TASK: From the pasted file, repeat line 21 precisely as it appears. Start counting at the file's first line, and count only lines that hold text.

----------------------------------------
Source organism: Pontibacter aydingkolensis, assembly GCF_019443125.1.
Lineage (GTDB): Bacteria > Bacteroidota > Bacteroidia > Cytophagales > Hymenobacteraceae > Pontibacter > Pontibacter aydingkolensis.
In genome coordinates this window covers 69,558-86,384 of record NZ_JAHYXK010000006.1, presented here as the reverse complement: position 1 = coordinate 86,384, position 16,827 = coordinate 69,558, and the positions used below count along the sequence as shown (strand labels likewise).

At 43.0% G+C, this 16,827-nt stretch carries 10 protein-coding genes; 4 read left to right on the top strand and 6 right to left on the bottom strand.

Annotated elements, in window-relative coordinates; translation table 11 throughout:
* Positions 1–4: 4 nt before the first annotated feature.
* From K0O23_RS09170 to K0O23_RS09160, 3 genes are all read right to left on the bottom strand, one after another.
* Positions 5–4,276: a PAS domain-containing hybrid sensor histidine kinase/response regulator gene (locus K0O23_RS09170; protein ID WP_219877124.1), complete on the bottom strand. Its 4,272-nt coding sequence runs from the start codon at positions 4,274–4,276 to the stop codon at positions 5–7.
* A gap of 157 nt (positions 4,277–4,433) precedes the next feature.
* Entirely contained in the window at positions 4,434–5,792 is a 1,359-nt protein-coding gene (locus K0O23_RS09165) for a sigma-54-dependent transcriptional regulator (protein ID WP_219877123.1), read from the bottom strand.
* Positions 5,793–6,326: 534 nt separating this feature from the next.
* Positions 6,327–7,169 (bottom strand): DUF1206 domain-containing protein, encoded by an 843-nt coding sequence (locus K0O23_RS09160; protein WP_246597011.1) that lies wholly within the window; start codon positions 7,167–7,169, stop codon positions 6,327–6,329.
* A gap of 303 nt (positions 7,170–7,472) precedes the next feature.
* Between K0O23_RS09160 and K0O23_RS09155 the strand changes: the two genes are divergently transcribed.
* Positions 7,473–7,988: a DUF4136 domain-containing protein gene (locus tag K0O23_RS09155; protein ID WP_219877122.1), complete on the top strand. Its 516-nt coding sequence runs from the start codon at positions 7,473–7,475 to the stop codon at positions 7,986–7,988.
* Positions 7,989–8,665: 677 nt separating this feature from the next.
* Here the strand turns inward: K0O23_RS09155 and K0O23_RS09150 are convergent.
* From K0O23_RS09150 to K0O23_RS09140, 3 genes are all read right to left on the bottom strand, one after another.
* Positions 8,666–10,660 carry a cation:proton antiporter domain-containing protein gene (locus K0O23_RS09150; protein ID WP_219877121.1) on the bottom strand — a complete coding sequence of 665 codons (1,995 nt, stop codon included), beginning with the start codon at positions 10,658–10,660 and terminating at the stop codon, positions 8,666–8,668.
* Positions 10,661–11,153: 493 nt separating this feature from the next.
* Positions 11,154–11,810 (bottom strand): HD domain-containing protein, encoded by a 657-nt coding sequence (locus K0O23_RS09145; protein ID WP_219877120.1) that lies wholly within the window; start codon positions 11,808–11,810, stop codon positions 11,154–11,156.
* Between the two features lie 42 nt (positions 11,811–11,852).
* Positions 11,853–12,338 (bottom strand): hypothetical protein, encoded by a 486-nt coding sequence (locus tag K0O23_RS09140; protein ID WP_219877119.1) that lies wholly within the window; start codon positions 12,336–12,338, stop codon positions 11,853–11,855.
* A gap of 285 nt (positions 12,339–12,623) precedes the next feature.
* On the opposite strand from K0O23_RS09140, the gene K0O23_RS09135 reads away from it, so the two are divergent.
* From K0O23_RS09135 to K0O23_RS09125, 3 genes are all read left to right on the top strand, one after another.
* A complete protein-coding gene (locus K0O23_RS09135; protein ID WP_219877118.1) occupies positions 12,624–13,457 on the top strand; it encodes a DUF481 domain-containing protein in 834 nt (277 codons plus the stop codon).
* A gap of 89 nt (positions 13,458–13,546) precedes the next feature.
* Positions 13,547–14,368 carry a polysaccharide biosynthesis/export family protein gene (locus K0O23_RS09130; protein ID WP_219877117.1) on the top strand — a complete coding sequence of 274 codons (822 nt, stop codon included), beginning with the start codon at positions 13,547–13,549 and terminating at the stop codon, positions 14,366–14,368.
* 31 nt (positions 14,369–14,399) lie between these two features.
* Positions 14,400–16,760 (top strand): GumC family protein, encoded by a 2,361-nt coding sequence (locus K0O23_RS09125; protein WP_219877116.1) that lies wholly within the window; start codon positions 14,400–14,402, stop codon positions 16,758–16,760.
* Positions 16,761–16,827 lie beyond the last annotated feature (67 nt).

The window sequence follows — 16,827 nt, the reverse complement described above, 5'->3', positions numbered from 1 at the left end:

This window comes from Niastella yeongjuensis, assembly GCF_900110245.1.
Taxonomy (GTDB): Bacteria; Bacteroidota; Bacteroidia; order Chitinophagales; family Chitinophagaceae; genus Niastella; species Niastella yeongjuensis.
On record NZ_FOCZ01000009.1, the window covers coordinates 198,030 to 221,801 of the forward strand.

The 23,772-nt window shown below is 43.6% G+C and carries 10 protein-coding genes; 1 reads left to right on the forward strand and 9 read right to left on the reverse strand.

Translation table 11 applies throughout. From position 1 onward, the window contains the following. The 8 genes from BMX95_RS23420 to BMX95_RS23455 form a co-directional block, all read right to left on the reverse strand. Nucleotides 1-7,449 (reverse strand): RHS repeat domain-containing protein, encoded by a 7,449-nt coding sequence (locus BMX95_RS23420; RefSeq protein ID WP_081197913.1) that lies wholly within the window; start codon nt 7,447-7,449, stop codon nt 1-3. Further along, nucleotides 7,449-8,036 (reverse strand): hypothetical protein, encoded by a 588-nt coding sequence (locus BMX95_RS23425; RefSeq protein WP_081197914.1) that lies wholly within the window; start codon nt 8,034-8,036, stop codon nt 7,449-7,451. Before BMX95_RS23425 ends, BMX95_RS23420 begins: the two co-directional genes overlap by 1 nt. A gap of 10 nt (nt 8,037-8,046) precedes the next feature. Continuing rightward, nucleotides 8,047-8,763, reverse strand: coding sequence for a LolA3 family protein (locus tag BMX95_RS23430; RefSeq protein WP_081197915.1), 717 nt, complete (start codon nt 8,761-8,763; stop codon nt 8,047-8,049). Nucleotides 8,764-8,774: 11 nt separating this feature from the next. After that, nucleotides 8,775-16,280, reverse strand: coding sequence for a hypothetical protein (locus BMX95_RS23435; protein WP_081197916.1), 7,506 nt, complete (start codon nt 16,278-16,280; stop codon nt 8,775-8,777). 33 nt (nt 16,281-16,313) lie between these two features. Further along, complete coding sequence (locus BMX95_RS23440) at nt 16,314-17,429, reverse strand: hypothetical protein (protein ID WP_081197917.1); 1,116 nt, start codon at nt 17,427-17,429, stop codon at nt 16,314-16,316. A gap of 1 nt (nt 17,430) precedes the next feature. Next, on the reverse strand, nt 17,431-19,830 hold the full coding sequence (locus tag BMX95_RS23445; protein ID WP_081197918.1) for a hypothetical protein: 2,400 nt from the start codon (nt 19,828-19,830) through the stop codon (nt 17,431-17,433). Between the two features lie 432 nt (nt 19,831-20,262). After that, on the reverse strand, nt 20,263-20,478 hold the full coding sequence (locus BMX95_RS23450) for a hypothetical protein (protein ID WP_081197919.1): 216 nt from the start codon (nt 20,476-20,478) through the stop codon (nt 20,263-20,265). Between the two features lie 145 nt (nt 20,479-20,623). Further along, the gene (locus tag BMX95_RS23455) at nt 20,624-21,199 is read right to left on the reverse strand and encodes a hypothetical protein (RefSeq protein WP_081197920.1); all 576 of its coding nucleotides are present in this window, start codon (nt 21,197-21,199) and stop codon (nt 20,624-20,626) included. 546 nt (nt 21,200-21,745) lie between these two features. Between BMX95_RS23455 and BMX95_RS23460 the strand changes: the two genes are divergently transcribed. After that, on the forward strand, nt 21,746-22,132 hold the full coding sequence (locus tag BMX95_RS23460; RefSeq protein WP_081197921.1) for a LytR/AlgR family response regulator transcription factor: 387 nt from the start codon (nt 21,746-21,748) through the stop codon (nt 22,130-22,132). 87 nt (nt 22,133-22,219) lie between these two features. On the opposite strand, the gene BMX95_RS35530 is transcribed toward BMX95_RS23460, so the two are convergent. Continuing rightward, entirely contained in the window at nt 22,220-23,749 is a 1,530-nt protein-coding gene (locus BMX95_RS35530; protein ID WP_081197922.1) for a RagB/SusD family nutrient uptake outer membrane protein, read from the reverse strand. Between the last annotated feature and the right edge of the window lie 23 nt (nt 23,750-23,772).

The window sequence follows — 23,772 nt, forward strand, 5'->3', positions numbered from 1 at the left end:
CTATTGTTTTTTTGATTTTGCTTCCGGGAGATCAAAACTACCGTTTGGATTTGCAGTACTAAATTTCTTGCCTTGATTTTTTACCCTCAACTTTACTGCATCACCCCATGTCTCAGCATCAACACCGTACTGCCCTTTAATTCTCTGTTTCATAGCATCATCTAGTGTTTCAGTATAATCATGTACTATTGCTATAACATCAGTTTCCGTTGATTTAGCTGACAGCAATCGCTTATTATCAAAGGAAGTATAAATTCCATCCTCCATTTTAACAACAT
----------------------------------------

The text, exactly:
* Positions 11,154–11,810 (bottom strand): HD domain-containing protein, encoded by a 657-nt coding sequence (locus K0O23_RS09145; protein ID WP_219877120.1) that lies wholly within the window; start codon positions 11,808–11,810, stop codon positions 11,154–11,156.